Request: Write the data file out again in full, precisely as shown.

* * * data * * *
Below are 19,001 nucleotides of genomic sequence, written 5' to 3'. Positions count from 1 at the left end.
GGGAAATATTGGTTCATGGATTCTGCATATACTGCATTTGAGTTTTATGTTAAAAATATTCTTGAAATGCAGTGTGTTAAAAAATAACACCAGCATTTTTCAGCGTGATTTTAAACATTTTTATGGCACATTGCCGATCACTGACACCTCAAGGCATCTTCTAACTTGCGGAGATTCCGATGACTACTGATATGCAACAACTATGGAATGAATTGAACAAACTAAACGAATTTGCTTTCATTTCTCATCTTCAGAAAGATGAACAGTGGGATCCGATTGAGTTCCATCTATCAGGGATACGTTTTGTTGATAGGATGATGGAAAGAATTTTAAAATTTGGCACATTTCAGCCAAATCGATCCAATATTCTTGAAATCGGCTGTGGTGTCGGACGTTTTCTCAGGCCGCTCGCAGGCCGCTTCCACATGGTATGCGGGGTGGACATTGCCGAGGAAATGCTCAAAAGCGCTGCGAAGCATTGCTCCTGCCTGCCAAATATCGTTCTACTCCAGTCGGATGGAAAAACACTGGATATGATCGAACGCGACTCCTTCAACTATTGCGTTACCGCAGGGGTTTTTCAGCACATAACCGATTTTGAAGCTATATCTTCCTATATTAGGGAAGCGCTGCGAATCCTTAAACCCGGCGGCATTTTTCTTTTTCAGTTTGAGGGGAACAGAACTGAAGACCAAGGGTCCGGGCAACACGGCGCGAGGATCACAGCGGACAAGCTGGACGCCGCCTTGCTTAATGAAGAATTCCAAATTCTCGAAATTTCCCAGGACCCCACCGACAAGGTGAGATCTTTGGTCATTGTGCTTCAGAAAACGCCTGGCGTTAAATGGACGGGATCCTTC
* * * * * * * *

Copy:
Below are 19,001 nucleotides of genomic sequence, written 5' to 3'. Positions count from 1 at the left end.
GGGAAATATTGGTTCATGGATTCTGCATATACTGCATTTGAGTTTTATGTTAAAAATATTCTTGAAATGCAGTGTGTTAAAAAATAACACCAGCATTTTTCAGCGTGATTTTAAACATTTTTATGGCACATTGCCGATCACTGACACCTCAAGGCATCTTCTAACTTGCGGAGATTCCGATGACTACTGATATGCAACAACTATGGAATGAATTGAACAAACTAAACGAATTTGCTTTCATTTCTCATCTTCAGAAAGATGAACAGTGGGATCCGATTGAGTTCCATCTATCAGGGATACGTTTTGTTGATAGGATGATGGAAAGAATTTTAAAATTTGGCACATTTCAGCCAAATCGATCCAATATTCTTGAAATCGGCTGTGGTGTCGGACGTTTTCTCAGGCCGCTCGCAGGCCGCTTCCACATGGTATGCGGGGTGGACATTGCCGAGGAAATGCTCAAAAGCGCTGCGAAGCATTGCTCCTGCCTGCCAAATATCGTTCTACTCCAGTCGGATGGAAAAACACTGGATATGATCGAACGCGACTCCTTCAACTATTGCGTTACCGCAGGGGTTTTTCAGCACATAACCGATTTTGAAGCTATATCTTCCTATATTAGGGAAGCGCTGCGAATCCTTAAACCCGGCGGCATTTTTCTTTTTCAGTTTGAGGGGAACAGAACTGAAGACCAAGGGTCCGGGCAACACGGCGCGAGGATCACAGCGGACAAGCTGGACGCCGCCTTGCTTAATGAAGAATTCCAAATTCTCGAAATTTCCCAGGACCCCACCGACAAGGTGAGATCTTTGGTCATTGTGCTTCAGAAAACGCCTGGCGTTAAATGGACGGGATCCTTC